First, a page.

Asking for help usually means you must admit to something you’d prefer not to mention. Asking for help means you must admit you need other people. Asking for help means you can’t do something by yourself.
Our own pride, self-centeredness and ego often prevent us from asking for help; they convince us that we don’t need it. Guilt and shame can then stop us in our tracks. And asking a family member or friend whom you’ve hurt through your addiction? Well, it’s painful.
It is often said that admitting to yourself that you have a problem with drugs and alcohol is taking the first step. And while this may be true, there is another that shortly follows along behind, asking for help from someone else.Drink ‘n’ Drugs
It is often said that admitting to yourself that you have a problem with drugs or alcohol is the first step. And while that is a big step – the next one, maybe even bigger: asking for help from someone else.
Here are 4 top tips to remember when asking someone else for help to overcome your addiction to substances.
4 Top Tips To Reclaim Your Life
If you are fearing or dreading reaching out for help with addiction, there are a few things you need to keep in mind:
1) Asking For Help In Addiction Shows Courage
Asking for help doesn’t make you weak – in fact, it’s the complete opposite. Your pride and self-centeredness are actually what makes you weak because they make you stand alone. It takes strength and humility to turn to others for a hand – and there is also the strength to be found in numbers.
It’s natural to want to be proud of your accomplishments. But when you’ve destroyed relationships, committed crimes, hurt the people you love the most and who love you the most, caused health problems to yourself and caused mental health problems in others, lost homes, caused relationship breakdowns, caused financial problems and ruined careers, all because of a drug or alcohol addiction. It’s hard to be proud of anything you’ve done. Don’t let your pride feed you excuses to keep drinking alcohol and using drugs. Recognise that it takes courage to drop your ego – and strength to locate help.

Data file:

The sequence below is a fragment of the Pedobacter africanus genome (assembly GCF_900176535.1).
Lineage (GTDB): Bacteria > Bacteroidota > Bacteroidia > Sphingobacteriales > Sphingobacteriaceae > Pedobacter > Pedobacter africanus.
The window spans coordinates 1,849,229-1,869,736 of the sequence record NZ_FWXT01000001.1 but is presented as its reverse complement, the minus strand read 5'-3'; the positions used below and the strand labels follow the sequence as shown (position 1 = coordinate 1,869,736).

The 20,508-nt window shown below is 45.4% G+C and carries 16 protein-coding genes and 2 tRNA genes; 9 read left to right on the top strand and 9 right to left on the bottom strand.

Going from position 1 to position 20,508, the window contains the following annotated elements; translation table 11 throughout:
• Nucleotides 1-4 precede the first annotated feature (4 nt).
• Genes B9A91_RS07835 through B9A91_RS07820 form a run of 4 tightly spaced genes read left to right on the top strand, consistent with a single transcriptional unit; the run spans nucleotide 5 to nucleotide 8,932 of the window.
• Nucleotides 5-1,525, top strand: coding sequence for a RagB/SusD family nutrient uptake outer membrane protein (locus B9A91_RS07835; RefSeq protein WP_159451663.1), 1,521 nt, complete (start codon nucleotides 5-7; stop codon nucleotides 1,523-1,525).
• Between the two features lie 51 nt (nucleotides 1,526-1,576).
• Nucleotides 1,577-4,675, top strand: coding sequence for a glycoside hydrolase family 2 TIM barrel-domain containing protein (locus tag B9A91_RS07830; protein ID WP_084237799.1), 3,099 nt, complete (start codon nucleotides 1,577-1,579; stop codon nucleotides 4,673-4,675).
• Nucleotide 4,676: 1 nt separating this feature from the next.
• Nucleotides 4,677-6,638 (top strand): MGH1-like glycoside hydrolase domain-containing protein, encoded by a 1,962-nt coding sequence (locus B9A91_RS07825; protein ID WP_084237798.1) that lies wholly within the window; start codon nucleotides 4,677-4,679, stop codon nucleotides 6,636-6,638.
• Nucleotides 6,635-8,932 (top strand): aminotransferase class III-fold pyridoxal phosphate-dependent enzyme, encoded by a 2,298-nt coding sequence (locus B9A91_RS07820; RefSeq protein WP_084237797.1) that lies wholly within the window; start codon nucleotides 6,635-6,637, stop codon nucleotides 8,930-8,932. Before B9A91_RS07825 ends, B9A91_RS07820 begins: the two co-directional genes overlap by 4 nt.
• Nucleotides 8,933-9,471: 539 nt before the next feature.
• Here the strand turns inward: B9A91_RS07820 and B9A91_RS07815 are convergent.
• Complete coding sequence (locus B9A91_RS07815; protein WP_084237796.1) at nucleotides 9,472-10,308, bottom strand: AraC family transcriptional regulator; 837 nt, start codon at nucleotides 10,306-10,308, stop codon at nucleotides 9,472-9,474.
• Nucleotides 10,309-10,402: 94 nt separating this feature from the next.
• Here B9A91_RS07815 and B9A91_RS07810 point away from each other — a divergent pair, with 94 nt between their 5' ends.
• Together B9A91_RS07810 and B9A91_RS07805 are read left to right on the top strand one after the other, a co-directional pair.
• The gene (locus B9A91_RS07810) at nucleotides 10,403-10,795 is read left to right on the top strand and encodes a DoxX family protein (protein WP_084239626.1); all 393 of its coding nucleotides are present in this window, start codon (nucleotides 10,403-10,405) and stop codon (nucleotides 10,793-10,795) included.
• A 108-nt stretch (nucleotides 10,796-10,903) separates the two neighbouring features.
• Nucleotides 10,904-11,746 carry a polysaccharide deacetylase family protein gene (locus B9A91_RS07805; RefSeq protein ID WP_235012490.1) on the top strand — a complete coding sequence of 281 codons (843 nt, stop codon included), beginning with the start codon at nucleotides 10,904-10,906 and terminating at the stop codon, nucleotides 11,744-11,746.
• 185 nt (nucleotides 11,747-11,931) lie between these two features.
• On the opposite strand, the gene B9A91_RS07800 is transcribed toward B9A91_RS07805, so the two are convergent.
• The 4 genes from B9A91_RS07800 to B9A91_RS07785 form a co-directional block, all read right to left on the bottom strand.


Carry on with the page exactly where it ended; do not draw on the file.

2) Asking For Help Does NOT Make You A Burden
Do you feel like your friends and family have been through enough? That they don’t want to deal with your problems anymore? That you’re only a burden to them and that they would be better off without you? The truth is – you’re not.
Yes, your family members and friends have likely been through a lot because of your addiction – but that’s all the more reason they’ll want you to get the right help you need to overcome your addiction. Even after all you’ve done, they still love you and do only want the best for you! When one person helps another, it’s not typically because helping is convenient – it’s because they care.
Asking for help also doesn’t make you dependent on others; it means that you absolutely need the support, guidance and counselling of professionals in order to create a healthy, prosperous and productive life, free from the bonds that addiction holds over all addicts. Asking for and receive help will give you the strength and confidence to live your life with the support of friends and colleagues that you will meet in your recovery.
3) Be Upfront & Honest
Desperation and manipulation have likely become a large part of your daily existence, thanks to your drug or alcohol addiction. But those actions must end when you ask for help.